Jamaica’s 147 year old anti-buggery legislation is futile and dangerous as it has failed to prevent private consenting male same-sex activity and instead provides legal justification for the often violent abuse and extortion of gays.  Furthermore, the 2009 UNAIDS report highlighted that the law contributes to Jamaica’s HIV epidemic by driving gays underground, making it difficult to reach them with effective HIV prevention, treatment, care and support interventions.


by Maurice Tomlinson, Legal Advisor, Marginalized Groups, AIDS-Free World.

Same sex case opens in Botswana challenging criminal law against…

On April 15th, the case challenging the criminal code law against same sex acts opens in Botswana.

The litigation case of LEGABIBO (Caine Youngman) will start at 930am. It will be a case management session:called a STATUS HEARING. It is when both lawyers (applicants’ & defedants’) together with the judge will review the papers and the rules applicable to see if all is in order. Once that is done the the real case will begin. It will be on that day that the judge will give guidance/direction to the case.

This case would be a landmark and the outcome would either mar or make us. So it will be worth keeping an eye on and hoping for the best. However, that it is taking place – if not thrown out on the first day – is a huge step and even an achievement.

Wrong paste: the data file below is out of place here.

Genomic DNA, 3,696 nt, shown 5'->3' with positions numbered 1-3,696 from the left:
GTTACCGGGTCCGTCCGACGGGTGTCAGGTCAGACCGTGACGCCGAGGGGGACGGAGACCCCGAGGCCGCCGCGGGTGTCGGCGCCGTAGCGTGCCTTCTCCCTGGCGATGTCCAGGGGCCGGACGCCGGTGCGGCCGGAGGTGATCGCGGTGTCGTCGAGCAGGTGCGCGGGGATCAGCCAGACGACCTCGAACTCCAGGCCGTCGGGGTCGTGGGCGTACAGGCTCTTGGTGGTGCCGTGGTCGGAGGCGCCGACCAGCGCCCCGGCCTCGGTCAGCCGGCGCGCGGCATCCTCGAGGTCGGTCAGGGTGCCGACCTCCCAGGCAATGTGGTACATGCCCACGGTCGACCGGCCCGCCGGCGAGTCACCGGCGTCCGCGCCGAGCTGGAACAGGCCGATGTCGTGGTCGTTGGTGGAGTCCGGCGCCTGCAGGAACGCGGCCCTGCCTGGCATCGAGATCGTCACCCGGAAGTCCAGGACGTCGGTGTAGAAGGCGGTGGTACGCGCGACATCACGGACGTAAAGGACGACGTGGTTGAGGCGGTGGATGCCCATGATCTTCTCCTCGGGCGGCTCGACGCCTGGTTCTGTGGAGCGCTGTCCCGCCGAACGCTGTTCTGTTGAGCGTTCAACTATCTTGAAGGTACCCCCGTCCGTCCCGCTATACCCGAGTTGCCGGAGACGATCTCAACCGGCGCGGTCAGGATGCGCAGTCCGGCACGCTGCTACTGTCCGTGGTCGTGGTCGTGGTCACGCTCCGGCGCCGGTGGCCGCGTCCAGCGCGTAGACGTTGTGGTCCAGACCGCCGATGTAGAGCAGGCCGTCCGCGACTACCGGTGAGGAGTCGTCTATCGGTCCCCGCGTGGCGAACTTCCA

So keep the faith up and share info if you get any.




Ground-breaking statement on sexual orientation and gender identity by record number of 85 States

On 22 March 2011 the Human Rights Council (the Council) held a general debate on follow-up and implementation of the Vienna Declaration and Programme of Action(VDPA). The VDPA reaffirms core principles of the international human rights framework, including the universality of human rights and non-discrimination. The highlight of the meeting was a joint statement delivered by Colombia on behalf of 85 States on ending acts of violence and related human rights violations based on sexual orientation and gender identity (view a video of the statement). This is the highest number of States ever signing on to a statement of this kind. A joint NGO statement, with 119 signatories, including ISHR, commended States for the initiative and noted in particular the broad cross-regional support for the statement.

The debate also saw vital participation of networks of National Human Rights Institutions (NHRI) from all regions, including a cross-regional joint statement of NHRIs in support of the statement by the group of States. It emphasised that NHRIs all over the world are advocating the rights of LGBTI people regardless of the different cultural backgrounds they are working in. The statement further called on the Council to hold a panel discussion on the protection of human rights of LGBTI people. Continue reading